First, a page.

By: Darden Copeland

Are you thinking about purchasing a new Apple MacBook Pro with the newest Touch Bar technology? Are you in law school?  If you answered yes to both of these questions, you might want to think again about which of Apple’s machines you want to purchase, depending on your jurisdiction.

Many state bar associations have decided to ban or restrict the use of Apple’s latest and greatest MacBook Pro equipped with the “revolutionary” Touch Bar for fear of bar examinees using the Touch Bar to cheat.[1] Some states are banning the use of laptops with the Touch Bar altogether, while some other states are merely requiring that the feature be turned off during testing.[2]

In October of 2017, Apple unveiled its newest generation of the MacBook Pro notebook computer with multiple options available, including several options with the new Touch Bar.[3]  Located just above the number keys where the traditional function buttons (F1,F2,F3…) would normally be located, the Touch Bar is a 2170 by 60 pixel OLED display touch screen with Retina resolution, optimized for users’ viewing at a 45 degree angle.[4]  The Touch Bar replaces the standard function keys with an with various shortcuts and functions depending on which app is being used on the MacBook Pro.[5]  For example, when using a word processor such as Microsoft Word is being used, the bold, italic, and underline functions to name a few, show up on the Touch Bar, but when browsing the web on Safari, the Touch Bar allows the user to simply touch or swipe to navigate between open tabs.  When typing in most apps, the Touch Bar uses the same wordsmithing technology that the iPhone Messages app uses to guess the words the user is trying to say based upon keyboard input for faster typing.

So why are states banning this ironically named technology for bar examinees?  Examsoft, one of the testing software programs used to administer the bar exam in some states provided that, “by default, the Touch Bar will show predictive text depending on what the student is typing, compromising exam integrity.”[6]  This concern is rooted within the fact that predictive text relevant to the words being typed on the test could be added ahead of examinees’ test date simply by way of the Touch Bar’s software picking up on frequently typed words during studying, or by savvy examinees finding other ways to tamper with the software to input helpful terms.[7]  Some states have offered less explanation when banning MacBook computers with Touch Bars. For example, Colorado banned them citing that the feature is not compatible with the security features of the exam software.[8]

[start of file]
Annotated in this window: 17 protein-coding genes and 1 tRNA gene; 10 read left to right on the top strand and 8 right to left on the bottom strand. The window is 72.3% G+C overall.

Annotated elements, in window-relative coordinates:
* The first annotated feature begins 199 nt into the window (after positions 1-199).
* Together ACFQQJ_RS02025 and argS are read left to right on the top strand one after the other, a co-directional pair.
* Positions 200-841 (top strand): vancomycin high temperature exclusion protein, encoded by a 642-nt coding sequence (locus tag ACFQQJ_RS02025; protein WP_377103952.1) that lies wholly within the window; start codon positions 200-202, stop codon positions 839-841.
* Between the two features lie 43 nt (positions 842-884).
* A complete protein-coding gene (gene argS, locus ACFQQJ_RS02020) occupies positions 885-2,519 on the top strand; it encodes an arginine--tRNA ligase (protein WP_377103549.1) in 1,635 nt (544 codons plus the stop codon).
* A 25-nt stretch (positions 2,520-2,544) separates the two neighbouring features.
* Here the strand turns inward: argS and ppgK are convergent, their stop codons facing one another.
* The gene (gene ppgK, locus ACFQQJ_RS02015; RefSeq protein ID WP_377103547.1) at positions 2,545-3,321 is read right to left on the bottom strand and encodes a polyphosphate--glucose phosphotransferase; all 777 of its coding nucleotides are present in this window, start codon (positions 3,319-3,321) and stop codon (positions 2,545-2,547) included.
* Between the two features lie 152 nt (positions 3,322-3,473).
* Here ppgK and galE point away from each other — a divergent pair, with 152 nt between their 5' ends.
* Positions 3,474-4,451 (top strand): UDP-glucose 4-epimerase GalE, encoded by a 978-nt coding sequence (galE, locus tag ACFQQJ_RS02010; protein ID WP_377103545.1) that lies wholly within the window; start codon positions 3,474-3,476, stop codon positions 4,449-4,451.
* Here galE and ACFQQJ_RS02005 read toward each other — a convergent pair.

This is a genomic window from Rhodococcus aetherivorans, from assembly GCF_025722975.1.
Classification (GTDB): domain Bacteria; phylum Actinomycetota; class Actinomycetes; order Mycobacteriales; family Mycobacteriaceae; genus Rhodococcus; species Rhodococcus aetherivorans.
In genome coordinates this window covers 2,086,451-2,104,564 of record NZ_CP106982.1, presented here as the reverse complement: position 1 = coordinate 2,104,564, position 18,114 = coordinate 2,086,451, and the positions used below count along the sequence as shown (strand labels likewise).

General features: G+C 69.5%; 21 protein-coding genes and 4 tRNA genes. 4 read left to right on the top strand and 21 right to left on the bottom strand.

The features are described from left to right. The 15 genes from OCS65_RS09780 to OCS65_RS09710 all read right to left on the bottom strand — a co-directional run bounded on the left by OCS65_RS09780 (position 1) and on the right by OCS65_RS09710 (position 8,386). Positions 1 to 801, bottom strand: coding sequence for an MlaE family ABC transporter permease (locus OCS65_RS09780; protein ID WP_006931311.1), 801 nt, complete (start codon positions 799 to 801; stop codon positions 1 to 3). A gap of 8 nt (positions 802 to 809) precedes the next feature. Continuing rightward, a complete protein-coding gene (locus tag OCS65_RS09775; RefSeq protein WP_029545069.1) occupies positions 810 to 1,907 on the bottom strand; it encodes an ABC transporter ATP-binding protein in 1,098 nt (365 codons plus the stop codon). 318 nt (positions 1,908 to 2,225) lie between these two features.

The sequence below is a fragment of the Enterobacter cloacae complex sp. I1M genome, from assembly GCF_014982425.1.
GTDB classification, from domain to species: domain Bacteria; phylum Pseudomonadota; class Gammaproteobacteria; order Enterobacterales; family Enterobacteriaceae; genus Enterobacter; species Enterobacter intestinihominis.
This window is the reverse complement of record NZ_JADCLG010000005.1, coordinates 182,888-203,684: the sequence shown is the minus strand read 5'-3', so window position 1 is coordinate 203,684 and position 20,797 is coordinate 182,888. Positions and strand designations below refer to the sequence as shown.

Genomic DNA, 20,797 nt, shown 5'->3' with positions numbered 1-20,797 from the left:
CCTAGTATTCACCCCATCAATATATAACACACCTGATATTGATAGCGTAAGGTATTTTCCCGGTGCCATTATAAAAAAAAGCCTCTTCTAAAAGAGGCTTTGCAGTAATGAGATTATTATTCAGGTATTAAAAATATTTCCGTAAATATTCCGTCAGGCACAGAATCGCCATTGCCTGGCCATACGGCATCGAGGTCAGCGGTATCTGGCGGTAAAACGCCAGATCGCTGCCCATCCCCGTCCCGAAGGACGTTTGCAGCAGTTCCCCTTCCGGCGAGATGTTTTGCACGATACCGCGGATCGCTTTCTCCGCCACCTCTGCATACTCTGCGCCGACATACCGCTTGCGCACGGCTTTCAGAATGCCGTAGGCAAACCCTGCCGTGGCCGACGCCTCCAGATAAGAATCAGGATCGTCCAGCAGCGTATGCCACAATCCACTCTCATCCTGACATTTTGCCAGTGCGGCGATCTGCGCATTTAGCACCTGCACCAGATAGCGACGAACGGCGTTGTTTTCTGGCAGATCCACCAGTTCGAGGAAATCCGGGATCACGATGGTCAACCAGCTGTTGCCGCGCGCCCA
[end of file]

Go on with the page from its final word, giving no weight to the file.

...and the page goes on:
It’s not all bad news for those of you who opted for the high-end Touch Bar option on your new MacBook Pro.  According to Computer Services Coordinator Kim Edwards from the University of Richmond School of Law: in Virginia, the Exam4 software that is used to administer the bar exam initially banned all laptops with the Touch Bar technology for the February 2018 test because the Touch Bar was released after the exam software was written, so Exam4 didn’t have a chance to vet the new hardware and adjust its software effectively.  Now that Exam4 has been able to write software that comports with the Touch Bar, allowing it to be disabled, test takers are able to use their MacBooks with Touch Bars on the Virginia bar exam, after it is temporarily disabled by the Exam4 software.[9]  North Carolina will also allow Mac users with the Touch Bar to use their computers during the bar exam, provided that the feature is disabled.[10]  It is likely that those states that have banned the Touch Bar computers will follow suit and use software that is compatible with it in the coming years.

 

[1]See Don Reisinger, Apple’s Touch Bar-Enabled Macbook Pro Is Barred from Bar Exams, Fortune(Jan. 31, 2017), http://fortune.com/2017/01/31/apple-macbook-pro-bar-exam/; see also Andrew Dalton, Macbook pro Touch Bar Banned from Multiple State Bar Exams, Engadget(Jan. 30, 2017) https://www.engadget.com/2017/01/30/macbook-pro-touch-bar-banned-from-multiple-state-bar-exams/.

[2]See Kelly 846, Feb Bar Exam: No Macbook Pro with Touch Bar Function, Bar Exam Wizard  (Jan. 28, 2017)  https://barexamwizard.wordpress.com/2017/01/28/feb-bar-exam-no-macbook-pro-with-touch-bar-function/.

[3]See Don Reisinger, Apple’s Touch Bar-Enabled Macbook Pro Is Barred from Bar Exams, Fortune(Jan. 31, 2017), http://fortune.com/2017/01/31/apple-macbook-pro-bar-exam/.

[4]See Daniel Eran Dilger, Everything You Need to Know About Apple’s Touch Bar and Touch ID for Macbook Pro, Appleinsider (Nov. 15, 2016) https://appleinsider.com/articles/16/11/15/everything-you-need-to-know-about-apples-touch-bar-and-touch-id-for-macbook-pro;see also Carl Straumsheim, Touch Bar Barred From N.C. Bar Exam, Inside Higher Ed (Jan. 31, 2017) https://www.insidehighered.com/quicktakes/2017/01/31/touch-bar-barred-nc-bar-exam.

[5]See Don Reisinger, Apple’s Touch Bar-Enabled Macbook Pro Is Barred from Bar Exams, Fortune(Jan. 31, 2017), http://fortune.com/2017/01/31/apple-macbook-pro-bar-exam/.

[6]See Brian Heater, Touch Bar Macbook Pros Are Being Banned from Bar Exams Over Predictive Text, Tech Crunch (March, 2017) https://techcrunch.com/2017/01/31/no-bar-touch-bar/.

[7]See Natt Garun, Macbook Touch Bar Barred from Bar Test Takers This February, The Verge (Jan. 30, 2017) https://www.theverge.com/2017/1/30/14445638/macbook-touch-bar-disabled-law-exam.

[8]See Id.

[9]Interview with Kim Edwards, Computer Services Coordinator, University of Richmond School of Law, (Mar. 25, 2019).

[10]See Joe Patrice, Multiple Bar Exams Taking Away Computers, Above The Law (Jan. 31, 2017) https://abovethelaw.com/2017/01/multiple-bar-exams-taking-away-computers/.

Image Source: https://furrygoat.com/be-a-geek-again-80f00f89bd57

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